Boy examines plants in school garden

ACSF Faculty Fellow Nancy Wells (DEA) and her team are bringing school gardens—and fresh-grown fruits and vegetables--to elementary students at 15 low-income schools across New York State.  

Gardens for New York Kids

November 8, 2012

Boy examines plants in school garden

ACSF Faculty Fellow Nancy Wells (DEA) and her team are bringing school gardens—and fresh-grown fruits and vegetables--to elementary students at 15 low-income schools across New York State. A nationwide project, Healthy Gardens, Healthy Youth will reach as many as 2,500 students in 50 schools across the country.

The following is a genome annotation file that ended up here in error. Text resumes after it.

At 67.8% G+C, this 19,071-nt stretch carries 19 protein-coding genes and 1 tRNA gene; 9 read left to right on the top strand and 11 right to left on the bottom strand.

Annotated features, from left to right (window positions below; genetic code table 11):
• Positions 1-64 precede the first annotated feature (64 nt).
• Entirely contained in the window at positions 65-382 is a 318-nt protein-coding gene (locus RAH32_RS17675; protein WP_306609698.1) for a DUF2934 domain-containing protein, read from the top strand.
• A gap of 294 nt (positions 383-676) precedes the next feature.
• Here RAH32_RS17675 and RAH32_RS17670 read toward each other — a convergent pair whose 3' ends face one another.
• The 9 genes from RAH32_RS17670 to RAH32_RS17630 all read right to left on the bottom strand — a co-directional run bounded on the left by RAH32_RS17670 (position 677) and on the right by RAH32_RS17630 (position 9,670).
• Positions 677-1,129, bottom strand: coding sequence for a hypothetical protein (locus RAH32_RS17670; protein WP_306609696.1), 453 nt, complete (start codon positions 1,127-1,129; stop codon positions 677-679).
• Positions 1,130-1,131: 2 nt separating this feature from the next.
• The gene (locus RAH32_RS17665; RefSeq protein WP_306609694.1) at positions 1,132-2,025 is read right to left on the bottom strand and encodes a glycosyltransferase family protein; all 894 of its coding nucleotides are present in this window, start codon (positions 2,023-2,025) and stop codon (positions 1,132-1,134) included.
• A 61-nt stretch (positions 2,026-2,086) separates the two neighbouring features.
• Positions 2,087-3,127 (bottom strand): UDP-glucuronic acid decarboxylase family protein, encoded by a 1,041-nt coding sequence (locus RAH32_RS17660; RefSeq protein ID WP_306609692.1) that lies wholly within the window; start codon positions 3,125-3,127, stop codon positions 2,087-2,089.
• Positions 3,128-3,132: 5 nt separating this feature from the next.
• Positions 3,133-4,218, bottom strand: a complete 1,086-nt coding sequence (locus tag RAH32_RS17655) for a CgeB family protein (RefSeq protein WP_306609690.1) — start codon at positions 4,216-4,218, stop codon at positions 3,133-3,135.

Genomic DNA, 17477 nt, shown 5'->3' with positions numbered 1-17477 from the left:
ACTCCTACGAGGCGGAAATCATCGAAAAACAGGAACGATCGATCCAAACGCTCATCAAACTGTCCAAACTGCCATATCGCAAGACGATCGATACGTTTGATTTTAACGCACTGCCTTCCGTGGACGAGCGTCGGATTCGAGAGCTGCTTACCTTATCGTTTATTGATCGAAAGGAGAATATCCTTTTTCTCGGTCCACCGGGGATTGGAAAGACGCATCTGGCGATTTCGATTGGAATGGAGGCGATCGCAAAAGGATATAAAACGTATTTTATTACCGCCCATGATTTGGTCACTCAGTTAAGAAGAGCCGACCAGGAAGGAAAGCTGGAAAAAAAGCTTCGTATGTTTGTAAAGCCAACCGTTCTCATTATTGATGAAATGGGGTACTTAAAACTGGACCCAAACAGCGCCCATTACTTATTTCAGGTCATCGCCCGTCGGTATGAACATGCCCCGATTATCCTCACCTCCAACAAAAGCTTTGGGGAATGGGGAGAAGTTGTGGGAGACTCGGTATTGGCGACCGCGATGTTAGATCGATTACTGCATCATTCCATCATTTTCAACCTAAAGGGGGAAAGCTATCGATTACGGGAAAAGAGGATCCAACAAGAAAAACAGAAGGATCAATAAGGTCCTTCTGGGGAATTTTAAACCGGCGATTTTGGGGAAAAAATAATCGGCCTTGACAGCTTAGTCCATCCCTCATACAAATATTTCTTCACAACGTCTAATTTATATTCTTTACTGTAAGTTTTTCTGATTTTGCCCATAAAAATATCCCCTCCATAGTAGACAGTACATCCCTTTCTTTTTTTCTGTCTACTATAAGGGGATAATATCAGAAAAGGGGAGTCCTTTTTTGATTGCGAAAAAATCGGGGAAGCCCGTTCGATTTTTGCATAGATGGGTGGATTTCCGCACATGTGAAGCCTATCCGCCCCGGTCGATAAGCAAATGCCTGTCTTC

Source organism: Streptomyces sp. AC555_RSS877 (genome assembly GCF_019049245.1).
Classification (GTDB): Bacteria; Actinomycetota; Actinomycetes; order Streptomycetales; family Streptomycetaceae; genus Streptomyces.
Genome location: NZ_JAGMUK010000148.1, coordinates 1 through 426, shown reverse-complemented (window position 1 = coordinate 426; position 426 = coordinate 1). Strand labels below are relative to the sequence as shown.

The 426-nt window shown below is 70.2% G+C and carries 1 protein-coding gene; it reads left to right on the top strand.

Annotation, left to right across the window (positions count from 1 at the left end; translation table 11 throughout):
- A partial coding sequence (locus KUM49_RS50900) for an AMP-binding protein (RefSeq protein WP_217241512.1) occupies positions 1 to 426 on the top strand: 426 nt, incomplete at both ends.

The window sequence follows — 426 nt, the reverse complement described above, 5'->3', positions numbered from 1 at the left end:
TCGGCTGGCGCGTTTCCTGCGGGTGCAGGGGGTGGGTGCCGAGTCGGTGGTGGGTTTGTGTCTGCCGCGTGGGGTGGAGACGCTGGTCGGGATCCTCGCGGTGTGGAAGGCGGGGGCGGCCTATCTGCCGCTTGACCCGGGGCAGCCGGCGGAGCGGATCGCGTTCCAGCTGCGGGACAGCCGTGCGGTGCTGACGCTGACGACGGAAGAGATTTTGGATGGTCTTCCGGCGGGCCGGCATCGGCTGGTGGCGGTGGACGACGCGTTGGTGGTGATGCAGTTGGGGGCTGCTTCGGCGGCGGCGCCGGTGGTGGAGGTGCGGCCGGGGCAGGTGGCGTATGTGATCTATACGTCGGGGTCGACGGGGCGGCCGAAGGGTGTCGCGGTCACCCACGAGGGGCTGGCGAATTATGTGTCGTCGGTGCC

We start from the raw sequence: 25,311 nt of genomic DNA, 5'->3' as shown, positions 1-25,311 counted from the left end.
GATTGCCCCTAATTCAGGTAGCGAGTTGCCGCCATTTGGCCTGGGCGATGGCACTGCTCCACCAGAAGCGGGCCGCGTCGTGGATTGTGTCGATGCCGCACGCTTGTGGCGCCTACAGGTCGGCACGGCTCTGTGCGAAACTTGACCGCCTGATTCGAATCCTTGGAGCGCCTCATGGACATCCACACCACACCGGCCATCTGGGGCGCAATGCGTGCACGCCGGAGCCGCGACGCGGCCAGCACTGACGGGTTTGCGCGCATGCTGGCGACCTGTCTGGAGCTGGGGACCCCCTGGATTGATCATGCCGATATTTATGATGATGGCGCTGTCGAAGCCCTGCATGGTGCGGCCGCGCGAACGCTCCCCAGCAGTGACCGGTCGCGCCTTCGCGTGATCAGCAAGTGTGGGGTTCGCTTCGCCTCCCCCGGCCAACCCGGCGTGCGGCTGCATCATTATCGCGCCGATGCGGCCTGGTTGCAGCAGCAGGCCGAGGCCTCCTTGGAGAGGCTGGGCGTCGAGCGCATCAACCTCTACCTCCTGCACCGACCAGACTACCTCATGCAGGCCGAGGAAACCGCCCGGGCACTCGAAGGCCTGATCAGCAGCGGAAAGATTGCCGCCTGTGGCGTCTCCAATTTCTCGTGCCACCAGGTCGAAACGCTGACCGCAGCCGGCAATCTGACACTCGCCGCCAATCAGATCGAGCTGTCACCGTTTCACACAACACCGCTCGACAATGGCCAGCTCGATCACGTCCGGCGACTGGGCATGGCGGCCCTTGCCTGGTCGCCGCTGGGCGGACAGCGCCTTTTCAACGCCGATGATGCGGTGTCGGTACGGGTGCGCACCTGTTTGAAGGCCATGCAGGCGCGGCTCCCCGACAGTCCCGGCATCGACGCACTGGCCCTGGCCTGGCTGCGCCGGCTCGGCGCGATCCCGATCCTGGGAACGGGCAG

Nancy WellsNancy Wells (DEA)

Wells leads the research component of a randomized study to measure the impact of the gardens on students’ nutrition, activity levels, and science learning. Wells called school gardens “a rare intervention that has the potential to affect both diet and physical activity.”

Her team’s pilot project, “Gardens for New York: Ecological Literacy, Diet, and Physical Activity,” was launched with a 2011 AVF award from the Atkinson Center. The national effort is now funded with grants of $1 million from the U.S. Department of Agriculture and $150,000 from the Robert Wood Johnson Foundation through its Active Living Research program.

Read more about Healthy Gardens, Healthy Youth in the Cornell Chronicle.